Inspired by the great tutorial by NODE here https://n-o-d-e.net/zeroterminal.html, I designed a 3D printed case that would work in an iPhone 4 sliding keyboard case like the one from Naztech.
The portable terminal uses a Raspberry Pi Zero (either version will work) but the W version is recommended because it could simplify the build. Here is a general list of parts that I used...
- Raspberry Pi Zero
- MicroSD card with Raspbian
- Bluetooth Dongle
- Naztech Sliding Keyboard Case for the iPhone 4
- Generic 3.5 inch Raspberry Pi LCD with touchscreen
- OTG 2-port Hub
- DIY Power Bank Module
- LiPo battery
- 2-Position slide switch
Of course you can use a Raspberry Pi W and drop the BT dongle. And if you can live with one (or none) external USB port, then you can replace the hub and all of it's wiring with a simple OTG cable. Either way you go the cost hovers around $50 dollars.
Originally my intention for the device was to use it as a portable serial terminal that I could use to program ESP8266 modules running MicroPython. Like a portable, pocket-able VT-100. I was interested in...
- Keeping the cost down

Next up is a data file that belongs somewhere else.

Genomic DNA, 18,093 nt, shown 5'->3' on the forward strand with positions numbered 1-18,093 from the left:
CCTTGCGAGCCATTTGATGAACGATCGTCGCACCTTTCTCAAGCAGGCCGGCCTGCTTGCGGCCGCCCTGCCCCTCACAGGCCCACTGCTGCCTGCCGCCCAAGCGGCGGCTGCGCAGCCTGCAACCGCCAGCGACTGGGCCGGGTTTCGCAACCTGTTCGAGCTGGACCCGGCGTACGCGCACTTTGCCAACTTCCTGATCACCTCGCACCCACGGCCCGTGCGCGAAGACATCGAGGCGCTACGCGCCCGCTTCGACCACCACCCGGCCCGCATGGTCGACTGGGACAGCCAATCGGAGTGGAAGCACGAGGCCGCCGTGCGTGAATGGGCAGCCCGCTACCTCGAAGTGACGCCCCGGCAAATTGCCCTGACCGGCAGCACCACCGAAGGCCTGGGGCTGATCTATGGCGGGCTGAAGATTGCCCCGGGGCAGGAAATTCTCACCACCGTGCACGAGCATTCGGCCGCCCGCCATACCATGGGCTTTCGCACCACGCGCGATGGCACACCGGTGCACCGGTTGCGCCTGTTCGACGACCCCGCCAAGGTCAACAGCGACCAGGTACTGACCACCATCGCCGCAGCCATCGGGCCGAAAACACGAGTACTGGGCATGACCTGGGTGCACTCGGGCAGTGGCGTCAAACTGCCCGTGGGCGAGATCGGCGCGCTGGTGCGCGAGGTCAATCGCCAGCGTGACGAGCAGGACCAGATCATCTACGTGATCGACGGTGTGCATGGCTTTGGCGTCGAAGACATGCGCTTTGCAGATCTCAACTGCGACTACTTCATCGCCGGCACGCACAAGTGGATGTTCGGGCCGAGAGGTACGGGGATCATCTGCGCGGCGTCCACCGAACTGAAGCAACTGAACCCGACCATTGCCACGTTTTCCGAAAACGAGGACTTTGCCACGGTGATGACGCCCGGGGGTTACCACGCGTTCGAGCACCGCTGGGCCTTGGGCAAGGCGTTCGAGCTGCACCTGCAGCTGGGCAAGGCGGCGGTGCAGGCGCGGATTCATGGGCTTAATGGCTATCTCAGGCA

- Making the construction easy
- Portability versus Working Time
- The coolness factor
About the most difficult part of the construction is the shortening of the LCD connector to attach the Raspberry Pi Zero. As they are, they are too long to fit in the space of an iPhone 4. So they have to be shortened. Please see the included PDF that describes how I did it.
One thing to note is that the LCD display is often off-center so the view-port in the model is shifted to one side. Since your LCD may force you to orient itself in one particular way, it could affect where you would like the ports to be. That is why I have included a second model. The only difference is that the view-port is shifted to the other side (with respect to the port holes).
If you wish to change the port positions, I recommend you follow the TinkerCAD link and start by un-grouping the main object. Otherwise, let me know in a comment if you need something different.
I basically modeled an iPhone 4 "primitive" and made it a shell with TinkerCad's great "Hole" feature.
- Ungroup one layer and you can change the port holes
- Ungroup the main shell a second time and you have access to the LCD cutout and the view-port position
Port hole sizes and positions.